Shekhawat isn’t doing too well on the home front either. His wife (Rani Mukherjee) is depressed, he’s all wound up inside, and the lines of communication between them seem to have broken down. As the case gets more and more opaque, his emotional life gets foggier. The one person who appears as a beacon of hope is a flirtatious young hooker called Rosie (Kareena Kapoor) who seems like she might both help him solve the case and soothe his frazzled nerves.
As you can see from the bare bones of this plot, this is pure Bombay noir, of the kind that has been immortalised by countless books and films in the course of the twentieth century: a seamy urban underbelly populated by sassy prostitutes and ostensibly kadak policemen, high class clients with low-level morals, hopeless pimps who turn hopeful informers. It is a bleak take on a bleak world, in which everyone is on the make and people are too caught up in their own day-to-day survival to care for much else.
As early as the 1940s, Saadat Hasan Manto had inscribed the city with this sad burden of unfeelingness. “No one in the building felt any sympathy for her, perhaps because their lives were so difficult that that had no time to think about others. No one had any friends,” he wrote in the story ‘Ten Rupees’.
Talaash certainly belongs in this tradition, setting the high life of the rich up against a seedy brothel complete with the requisite filmi-style madam and requisite low-life hanger-on (the marvelous Nawazuddin Siddiqui). But what it achieves is a rare balance. It isn’t a throwback to the happy-go-lucky noir of a Howrah Bridge, where there’s never any doubt that Madhubala’s lovely dancing girl will be redeemed – but neither is it interested in bludgeoning us with unrelenting tragedy, the way a Chandni Bar did.
Bad things happen, for sure, but not only bad things. And no one is an unmitigated bad person. Yet the film’s moral universe is underpinned by a satisfying sense of justice: acts that hurt people, whether by omission or commission, get their just deserts.
This balancing act extends to the look and feel of the film as well – there is grit, but there is also gloss. The film is beautifully shot, and comes with achingly lovely songs. It seems quite clear – right from the title sequence, where smoky streets filled with destitute chillum-smokers and brittle hookers are made the stuff of a late-night nostalgic-romantic tour of the city – that we are not here to see a realist police procedural.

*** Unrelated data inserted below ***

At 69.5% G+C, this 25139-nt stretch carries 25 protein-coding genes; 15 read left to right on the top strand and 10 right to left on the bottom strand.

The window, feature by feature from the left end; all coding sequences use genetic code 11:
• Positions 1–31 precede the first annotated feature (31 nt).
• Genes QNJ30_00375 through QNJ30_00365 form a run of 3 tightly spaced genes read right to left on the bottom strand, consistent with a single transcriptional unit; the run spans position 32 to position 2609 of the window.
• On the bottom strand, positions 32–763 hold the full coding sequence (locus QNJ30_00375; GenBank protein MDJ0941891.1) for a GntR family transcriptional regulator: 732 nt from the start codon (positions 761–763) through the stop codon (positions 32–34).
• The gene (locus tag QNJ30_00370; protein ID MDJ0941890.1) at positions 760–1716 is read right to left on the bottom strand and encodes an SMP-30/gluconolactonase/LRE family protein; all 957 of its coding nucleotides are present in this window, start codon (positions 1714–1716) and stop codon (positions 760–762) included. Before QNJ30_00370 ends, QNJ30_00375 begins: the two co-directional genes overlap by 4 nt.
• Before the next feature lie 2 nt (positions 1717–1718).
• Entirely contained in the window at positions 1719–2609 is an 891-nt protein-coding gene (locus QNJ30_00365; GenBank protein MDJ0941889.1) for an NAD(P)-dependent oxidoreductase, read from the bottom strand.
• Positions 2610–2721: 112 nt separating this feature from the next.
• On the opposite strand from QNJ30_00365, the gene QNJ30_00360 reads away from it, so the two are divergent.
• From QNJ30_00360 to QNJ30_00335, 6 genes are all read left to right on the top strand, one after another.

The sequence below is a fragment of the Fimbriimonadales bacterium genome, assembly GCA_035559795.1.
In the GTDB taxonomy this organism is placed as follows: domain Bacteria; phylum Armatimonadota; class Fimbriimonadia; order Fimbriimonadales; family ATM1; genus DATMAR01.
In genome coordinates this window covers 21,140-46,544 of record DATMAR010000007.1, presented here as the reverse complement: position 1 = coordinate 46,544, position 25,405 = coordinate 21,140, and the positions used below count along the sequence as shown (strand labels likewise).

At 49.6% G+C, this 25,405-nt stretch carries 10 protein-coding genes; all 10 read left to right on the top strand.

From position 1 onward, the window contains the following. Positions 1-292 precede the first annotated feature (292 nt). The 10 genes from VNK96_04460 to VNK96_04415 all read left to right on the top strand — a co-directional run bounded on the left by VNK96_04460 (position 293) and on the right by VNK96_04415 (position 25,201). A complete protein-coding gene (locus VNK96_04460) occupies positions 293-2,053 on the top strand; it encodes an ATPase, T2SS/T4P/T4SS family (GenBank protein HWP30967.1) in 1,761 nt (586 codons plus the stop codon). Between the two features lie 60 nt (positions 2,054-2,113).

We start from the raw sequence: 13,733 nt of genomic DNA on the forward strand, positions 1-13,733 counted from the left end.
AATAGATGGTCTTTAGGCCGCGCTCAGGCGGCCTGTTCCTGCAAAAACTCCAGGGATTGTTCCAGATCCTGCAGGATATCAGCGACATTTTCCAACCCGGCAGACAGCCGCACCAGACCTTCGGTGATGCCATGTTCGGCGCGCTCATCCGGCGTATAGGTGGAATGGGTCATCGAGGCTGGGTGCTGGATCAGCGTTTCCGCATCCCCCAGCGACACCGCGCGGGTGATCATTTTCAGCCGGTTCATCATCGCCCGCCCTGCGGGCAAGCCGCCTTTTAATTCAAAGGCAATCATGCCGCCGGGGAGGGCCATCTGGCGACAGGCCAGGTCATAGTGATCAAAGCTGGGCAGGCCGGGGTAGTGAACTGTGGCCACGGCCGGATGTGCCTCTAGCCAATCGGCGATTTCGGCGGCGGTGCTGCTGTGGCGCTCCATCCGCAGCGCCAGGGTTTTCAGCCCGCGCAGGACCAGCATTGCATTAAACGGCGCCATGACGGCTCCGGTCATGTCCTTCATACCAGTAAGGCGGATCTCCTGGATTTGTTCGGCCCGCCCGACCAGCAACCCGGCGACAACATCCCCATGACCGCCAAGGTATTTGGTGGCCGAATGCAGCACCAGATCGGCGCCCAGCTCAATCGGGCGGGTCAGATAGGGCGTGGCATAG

That’s fine, and it’s a pleasure to see a film which pays its loving homage to everything from Dirty Harry to Sahib Biwi Aur Ghulam to Shaan with such elegance. But the film’s desire for glossiness has its problems. For me, for example, the Rosie character, though beautifully written for the most part, often failed to work simply because there was such a hopeless eliding of the class differences that would exist between a Rosie and a Shekhawat.
It’s not that a cop can’t fall in love with a hooker, but surely there would be a clearer sense of what separates them, even if to provide additional frisson? The film’s weird refusal to acknowledge class status (while speaking incessantly of it) is made concrete, of course, by giving the role to Kareena Kapoor, whose ineffable poshness makes her attempts to sound like a streetwalker fall flat. One must concede that she has sluttiness down pat – she oozes sexuality with every gesture. It’s just that the gestures are Kareena’s, they never quite seem like Rosie’s.
There’s also the fact that Rosie’s role as ministering angel to the troubled hero is a reprising of every golden-hearted whore that you’ve ever seen, from Devdas to Muqaddar ka Sikandar. But my growing annoyance at the Kareena character’s other-regarding and self-sacrificing nature did receive a blow before the film was done, so I have no grounds for complaint. Meanwhile, as the Madonna to Kareena’s Magdalene, Rani Mukherjee does rather well with a small role.
As a sad-eyed housewife with the ironic name of Roshni, the actress brings a profound and identifiable pathos to her dark and solitary days in an even darker house. Rani has always had the capacity to be heartbreaking – and then unexpectedly feisty – and here she does both with aplomb.
I reserve my last words for Aamir Khan: if, like me, you have a lingering memory of the affecting boy-man with inner steely core – the one you fell in love with way back in Raakh, or Dil, and have been wondering about for years, you need look no further. Your Talaash has ended.